Wednesday, August 19, 2009

Fed and Treasury Extend TALF

Yesterday, the Federal Reserve Board and the Treasury Department announced that they will extend the the Term Asset-Backed Securities Loan Facility (TALF) through March 31, 2010 for newly issued asset-backed securities (ABS) and legacy commercial mortgage-backed securities (CMBS), and newly issued CMBS through June 30, 2010. Previously, loans through the TALF had been set to expire on December 31, 2009.

As we reported in our March 17, 2009 post, "Details of the Term Asset-Backed Securities Loan Facility,"

The TALF is not part of the Troubled Asset Relief Program, but a joint public-private investment program dramatically expanded under Treasury's recently announced Financial Stability Plan. The TALF was expanded by Treasury and the Federal Reserve Bank to create incentives for market participants such as hedge funds and other investment companies to return to the securitization market, thereby unfreezing that market and allowing banks to resume functioning within it. The Financial Stability Plan calls for the expansion of the TALF facility up to $1 trillion for permitted investments, and TALF may be further expanded to include commercial mortgage-backed securities, private-label residential mortgage-backed securities, and other asset-backed securities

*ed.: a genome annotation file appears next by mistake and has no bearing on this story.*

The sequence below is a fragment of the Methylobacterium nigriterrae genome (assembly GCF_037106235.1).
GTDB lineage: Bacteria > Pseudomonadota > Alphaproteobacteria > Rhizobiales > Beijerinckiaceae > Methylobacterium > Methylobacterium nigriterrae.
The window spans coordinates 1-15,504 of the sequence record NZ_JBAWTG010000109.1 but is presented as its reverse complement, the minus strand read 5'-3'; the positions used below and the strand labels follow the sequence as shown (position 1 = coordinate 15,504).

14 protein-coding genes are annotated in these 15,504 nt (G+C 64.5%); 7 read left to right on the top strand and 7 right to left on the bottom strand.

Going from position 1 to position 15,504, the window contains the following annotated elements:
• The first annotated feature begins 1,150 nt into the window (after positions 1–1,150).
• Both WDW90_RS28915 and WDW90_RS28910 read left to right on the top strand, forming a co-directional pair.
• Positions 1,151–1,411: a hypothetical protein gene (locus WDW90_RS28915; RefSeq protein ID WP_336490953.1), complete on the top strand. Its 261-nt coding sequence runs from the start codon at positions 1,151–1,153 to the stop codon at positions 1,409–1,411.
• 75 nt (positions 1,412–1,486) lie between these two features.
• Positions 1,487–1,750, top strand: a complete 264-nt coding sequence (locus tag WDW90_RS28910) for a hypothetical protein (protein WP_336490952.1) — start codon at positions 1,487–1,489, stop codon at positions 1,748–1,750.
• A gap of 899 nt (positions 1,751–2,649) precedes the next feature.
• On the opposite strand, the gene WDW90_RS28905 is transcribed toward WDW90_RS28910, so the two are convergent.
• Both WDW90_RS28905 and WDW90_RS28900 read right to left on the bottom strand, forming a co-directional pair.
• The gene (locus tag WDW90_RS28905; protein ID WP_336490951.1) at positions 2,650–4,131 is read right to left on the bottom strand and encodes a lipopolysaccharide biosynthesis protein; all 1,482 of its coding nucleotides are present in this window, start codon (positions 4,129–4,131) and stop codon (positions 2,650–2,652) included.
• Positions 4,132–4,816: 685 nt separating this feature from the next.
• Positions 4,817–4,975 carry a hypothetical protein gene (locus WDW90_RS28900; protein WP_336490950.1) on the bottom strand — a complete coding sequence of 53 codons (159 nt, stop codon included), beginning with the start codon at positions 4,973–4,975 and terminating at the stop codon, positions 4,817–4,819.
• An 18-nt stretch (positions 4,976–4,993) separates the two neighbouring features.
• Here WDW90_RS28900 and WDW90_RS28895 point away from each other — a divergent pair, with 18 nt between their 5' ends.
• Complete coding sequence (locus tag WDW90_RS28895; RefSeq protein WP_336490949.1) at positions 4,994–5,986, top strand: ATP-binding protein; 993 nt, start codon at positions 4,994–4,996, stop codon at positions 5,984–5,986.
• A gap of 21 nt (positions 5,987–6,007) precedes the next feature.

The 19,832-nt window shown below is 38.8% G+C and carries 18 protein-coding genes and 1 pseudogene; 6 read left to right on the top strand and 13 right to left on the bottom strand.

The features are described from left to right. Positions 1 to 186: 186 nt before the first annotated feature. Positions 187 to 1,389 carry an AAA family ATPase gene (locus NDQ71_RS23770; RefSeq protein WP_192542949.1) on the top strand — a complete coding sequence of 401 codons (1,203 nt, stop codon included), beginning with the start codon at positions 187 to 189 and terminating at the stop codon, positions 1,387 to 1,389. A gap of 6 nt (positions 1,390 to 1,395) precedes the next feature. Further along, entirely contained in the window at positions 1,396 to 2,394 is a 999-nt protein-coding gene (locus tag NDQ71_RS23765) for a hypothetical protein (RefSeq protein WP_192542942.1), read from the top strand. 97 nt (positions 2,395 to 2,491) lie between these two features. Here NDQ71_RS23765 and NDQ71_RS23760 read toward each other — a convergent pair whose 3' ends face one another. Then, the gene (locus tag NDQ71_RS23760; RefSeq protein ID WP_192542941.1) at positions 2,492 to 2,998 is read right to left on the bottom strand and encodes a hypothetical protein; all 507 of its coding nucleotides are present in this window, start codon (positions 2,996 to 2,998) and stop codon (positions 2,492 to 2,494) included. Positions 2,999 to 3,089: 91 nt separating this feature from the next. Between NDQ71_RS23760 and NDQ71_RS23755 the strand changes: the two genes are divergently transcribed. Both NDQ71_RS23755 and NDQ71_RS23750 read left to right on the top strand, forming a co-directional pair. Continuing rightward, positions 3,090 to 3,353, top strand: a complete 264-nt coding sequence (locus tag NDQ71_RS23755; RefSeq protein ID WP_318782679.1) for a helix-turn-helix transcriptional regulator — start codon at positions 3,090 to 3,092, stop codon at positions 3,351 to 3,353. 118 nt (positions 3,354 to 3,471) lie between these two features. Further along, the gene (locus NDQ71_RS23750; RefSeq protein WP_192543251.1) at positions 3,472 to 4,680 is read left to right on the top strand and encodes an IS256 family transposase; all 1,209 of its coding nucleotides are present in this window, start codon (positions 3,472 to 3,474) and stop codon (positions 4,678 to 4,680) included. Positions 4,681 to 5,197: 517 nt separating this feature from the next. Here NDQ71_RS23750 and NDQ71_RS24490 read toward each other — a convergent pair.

Though financial market conditions have improved in the past few months, according to the Fed and Treasury, "the markets for asset-backed securities (ABS) backed by consumer and business loans and for commercial mortgage-backed securities (CMBS) are still impaired and seem likely to remain so for some time." Consequently, the Fed and Treasury are extending TALF loans; however at the present time, they will not be making any further additions to the types of collateral that are eligible for the facility:
After having conducted a thorough analysis of a number of potential candidates, the Federal Reserve and Treasury announced on Monday that they are holding in abeyance any further expansion in the types of collateral eligible for the TALF. The securities already eligible for collateralizing TALF loans include the major types of newly issued, triple-A-rated ABS backed by loans to consumers and businesses, and newly issued and legacy triple-A-rated CMBS. The Federal Reserve and Treasury are prepared to reconsider their decision if financial or economic developments indicate that providing TALF financing for investors' acquisitions of additional types of securities is warranted.
The text of the Fed and Treasury announcement of the TALF extension is available at:

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